Locanda San Vigilio Near Verona, Italy; 39-045/725-6688, fax 39-045/725-6551; doubles from $285. With Lake Garda lapping the 16th-century foundation and an ancient olive grove out back, the 14-room Locanda San Vigilio is molto romantico. Dine alfresco on the pebbled terrace, dabble in watercolors on the lakefront loggia (Winston Churchill did), sip grappa in the adjacent marina tavern, or climb the cobbled pathway to explore the placid Bay of Sirens. Then again, you could just fling open the shuttered windows in your room to watch the sailboats race by on the lake below.
Albergo Internazionale 79 Via Sistina, Rome; 39-06/6994-1823, fax 39-06/678-4764; doubles from $184. In a smart location—literally steps from the Spanish Steps and the legendary Hotel Hassler—this 42-room Roman hideaway offers old-world charm, modern comfort, and great rates for rooms with wisteria-veiled terraces. A massive breakfast is served in two formal salons lit by Murano chandeliers.
And Hotel 40 Yerebatan Cad, Istanbul; 90-212/512-0207, fax 90-212/512-3025; doubles $60. In the Old City, a block or two from Sultanahmet and Hagia Sophia, the And Hotel is so obscure even its name is obtuse. Ask for the fourth-floor room: clean, a bit small, but with modern fixtures and a glass sliding door that frames the domes and spires of Hagia Sophia. As dawn breaks and the mosque's loudspeakers call the faithful to prayer, you'll be as close to a hotel epiphany as you've ever been. The And also has a rooftop restaurant with a 360-degree view of the Old City and the Bosporus. The breakfast buffet, with such treats as rose jam, is served there. In the off-season, get ready to negotiate—the price of a room will go as low as $30 a night for two people, including breakfast.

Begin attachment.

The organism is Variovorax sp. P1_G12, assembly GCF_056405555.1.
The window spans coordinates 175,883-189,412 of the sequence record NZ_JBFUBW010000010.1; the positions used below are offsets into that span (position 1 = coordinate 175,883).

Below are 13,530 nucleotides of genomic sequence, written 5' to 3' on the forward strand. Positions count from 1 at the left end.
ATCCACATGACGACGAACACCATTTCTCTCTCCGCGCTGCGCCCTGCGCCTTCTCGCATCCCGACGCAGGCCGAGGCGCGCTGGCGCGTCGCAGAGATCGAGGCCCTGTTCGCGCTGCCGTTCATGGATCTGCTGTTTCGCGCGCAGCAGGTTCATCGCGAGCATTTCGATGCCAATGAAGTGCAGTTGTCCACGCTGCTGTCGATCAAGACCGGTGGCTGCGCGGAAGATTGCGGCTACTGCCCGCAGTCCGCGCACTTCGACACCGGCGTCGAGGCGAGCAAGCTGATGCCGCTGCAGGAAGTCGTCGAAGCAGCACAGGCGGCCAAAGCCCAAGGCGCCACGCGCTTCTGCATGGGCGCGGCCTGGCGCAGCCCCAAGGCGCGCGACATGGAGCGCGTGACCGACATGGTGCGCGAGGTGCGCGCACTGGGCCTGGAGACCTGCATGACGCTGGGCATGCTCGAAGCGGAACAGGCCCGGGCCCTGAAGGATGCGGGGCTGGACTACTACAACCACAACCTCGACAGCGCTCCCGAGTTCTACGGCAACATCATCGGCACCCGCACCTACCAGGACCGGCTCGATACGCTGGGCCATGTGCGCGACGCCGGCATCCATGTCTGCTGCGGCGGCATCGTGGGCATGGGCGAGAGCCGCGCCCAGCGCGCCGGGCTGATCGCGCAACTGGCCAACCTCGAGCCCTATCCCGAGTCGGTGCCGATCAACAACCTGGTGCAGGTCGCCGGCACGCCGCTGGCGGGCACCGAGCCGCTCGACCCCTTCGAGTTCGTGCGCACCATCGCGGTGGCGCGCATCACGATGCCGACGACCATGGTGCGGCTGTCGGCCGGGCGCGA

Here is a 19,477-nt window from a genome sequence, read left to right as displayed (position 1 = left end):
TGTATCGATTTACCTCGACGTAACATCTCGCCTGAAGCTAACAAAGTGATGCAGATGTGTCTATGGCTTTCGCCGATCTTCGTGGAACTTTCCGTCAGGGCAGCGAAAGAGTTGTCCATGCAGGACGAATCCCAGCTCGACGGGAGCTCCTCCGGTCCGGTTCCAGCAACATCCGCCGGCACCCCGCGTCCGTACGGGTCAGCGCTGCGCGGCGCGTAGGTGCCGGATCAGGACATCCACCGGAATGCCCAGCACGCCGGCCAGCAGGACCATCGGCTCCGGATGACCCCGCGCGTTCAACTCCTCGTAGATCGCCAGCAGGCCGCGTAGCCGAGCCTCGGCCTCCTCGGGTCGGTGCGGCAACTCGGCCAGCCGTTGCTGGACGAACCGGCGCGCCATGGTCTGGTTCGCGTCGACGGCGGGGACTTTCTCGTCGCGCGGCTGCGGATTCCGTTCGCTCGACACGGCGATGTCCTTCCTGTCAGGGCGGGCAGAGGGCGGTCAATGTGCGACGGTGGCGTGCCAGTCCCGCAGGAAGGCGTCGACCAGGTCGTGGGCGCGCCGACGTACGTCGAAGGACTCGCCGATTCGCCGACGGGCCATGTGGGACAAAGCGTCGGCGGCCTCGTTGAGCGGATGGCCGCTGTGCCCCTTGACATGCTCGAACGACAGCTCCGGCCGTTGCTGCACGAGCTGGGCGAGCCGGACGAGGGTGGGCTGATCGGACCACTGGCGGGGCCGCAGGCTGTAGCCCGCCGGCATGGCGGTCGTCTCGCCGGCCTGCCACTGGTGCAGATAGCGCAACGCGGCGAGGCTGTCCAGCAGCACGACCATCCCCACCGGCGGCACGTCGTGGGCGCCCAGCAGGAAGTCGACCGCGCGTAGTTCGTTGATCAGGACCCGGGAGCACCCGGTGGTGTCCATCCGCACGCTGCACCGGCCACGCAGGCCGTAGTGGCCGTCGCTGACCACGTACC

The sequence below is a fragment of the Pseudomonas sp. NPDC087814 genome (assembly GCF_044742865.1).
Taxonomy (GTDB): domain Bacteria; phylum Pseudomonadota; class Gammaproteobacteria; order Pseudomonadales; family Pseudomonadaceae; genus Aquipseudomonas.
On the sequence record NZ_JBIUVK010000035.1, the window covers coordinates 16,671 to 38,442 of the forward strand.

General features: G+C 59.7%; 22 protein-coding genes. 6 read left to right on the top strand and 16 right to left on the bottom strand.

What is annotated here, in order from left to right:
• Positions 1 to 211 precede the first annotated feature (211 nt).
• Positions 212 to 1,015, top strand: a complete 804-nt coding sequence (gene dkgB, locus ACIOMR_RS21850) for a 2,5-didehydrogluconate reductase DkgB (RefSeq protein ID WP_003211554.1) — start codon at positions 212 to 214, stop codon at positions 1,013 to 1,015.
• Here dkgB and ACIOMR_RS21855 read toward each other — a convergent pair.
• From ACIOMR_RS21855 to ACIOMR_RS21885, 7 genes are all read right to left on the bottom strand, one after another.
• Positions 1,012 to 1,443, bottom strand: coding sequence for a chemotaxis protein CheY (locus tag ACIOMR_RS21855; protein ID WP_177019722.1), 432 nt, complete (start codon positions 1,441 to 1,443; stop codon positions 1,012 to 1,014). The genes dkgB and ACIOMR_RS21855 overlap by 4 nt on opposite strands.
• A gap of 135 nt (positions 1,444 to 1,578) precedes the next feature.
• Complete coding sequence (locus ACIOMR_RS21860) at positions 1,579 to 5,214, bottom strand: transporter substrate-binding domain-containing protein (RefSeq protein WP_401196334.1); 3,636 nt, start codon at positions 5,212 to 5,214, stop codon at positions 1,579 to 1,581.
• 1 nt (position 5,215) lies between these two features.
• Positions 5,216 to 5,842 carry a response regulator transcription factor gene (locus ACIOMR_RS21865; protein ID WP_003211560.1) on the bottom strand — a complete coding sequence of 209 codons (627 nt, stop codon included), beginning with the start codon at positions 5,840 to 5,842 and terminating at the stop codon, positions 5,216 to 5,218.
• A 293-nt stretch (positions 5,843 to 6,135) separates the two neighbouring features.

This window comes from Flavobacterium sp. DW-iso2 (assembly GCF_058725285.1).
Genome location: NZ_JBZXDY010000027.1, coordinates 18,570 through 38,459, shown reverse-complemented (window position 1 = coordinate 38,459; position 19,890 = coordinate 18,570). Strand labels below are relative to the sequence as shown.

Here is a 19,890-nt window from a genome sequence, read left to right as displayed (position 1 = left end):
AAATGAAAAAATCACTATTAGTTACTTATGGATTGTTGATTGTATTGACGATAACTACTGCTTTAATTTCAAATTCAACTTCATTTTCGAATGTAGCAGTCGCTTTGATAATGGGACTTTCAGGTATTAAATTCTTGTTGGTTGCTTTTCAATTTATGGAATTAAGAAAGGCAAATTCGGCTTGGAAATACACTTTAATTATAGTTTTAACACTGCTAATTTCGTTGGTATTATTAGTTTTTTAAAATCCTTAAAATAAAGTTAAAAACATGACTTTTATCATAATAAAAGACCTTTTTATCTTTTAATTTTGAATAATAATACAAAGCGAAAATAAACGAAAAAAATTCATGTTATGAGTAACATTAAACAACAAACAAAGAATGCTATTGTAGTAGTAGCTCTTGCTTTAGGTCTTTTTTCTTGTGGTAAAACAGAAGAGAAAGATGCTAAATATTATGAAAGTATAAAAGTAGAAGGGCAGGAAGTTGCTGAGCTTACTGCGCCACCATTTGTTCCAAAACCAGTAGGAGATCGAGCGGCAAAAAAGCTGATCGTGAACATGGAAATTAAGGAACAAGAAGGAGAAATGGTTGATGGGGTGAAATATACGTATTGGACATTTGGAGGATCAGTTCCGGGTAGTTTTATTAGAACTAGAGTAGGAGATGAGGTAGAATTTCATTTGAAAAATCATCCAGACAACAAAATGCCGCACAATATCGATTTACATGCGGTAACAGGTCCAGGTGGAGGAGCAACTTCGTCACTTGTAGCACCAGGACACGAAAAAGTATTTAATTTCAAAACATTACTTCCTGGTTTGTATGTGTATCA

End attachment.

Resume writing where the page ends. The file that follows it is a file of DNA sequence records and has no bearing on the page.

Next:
Auberge Saint-Antoine 10 Rue St.-Antoine, Quebec City, Canada; 888/692-2211 or 418/692-2211, fax 418/692-1177; doubles from $202. The reception area, with its worn hardwood floors, exposed-beam ceilings, and fat-with-down sofas, is your first clue that you've found bliss in chilly Quebec. The warm chocolate-chip cookies waiting in your room are the next. But the 31 rooms themselves, each decorated differently with dignified desks and whimsical beds, offer incontrovertible proof.
Devereux Boutique Hotel 267 Remuera Rd., Auckland, New Zealand; 64-9/524-5044, fax 64-9/524-5080; doubles from $82. In the posh suburb of Remuera, the Devereux offers a touch of the exotic. Each of the 11 rooms in this refurbished brothel represents a different part of the world: the Orient Room has antique kimonos and an opium-den headboard; the Cairo Room features a lion-head chair and papyrus art; the Taj Room is filled with vivid silks and carved wood.
Hôtel au Relais du Louvre 19 Rue des Prêtres-St-Germain-l'Auxerrois, Paris; 33-1/40-41-96-42, fax 33-1/40-41-96-44; doubles from $140. You can attain one of life's goals—uncovering the perfect romantic Parisian getaway—at the Relais, a trim little First Arrondissement town house bright with flowered fabrics and polished antiques. Check into a room under the eaves, lean out the window, and be dazzled by the endless view of tumbling rooftops, tall church steeples, and, just beyond, the Louvre.
Hotel Bohème 444 Columbus Ave., San Francisco; 415/433-9111, fax 415/362-6292; doubles from $129. The Bohème is a set piece, done up to take you back to the fifties. The 15 rooms are small but delicious, painted in colors you can taste (mint, persimmon), upholstered with vintage fabrics, and stage-managed to the tiniest detail, including a razor-sharp unpainted pencil next to the phone. Hallways are lined with black-and-white photos of jazz musicians, beat writers, and artists.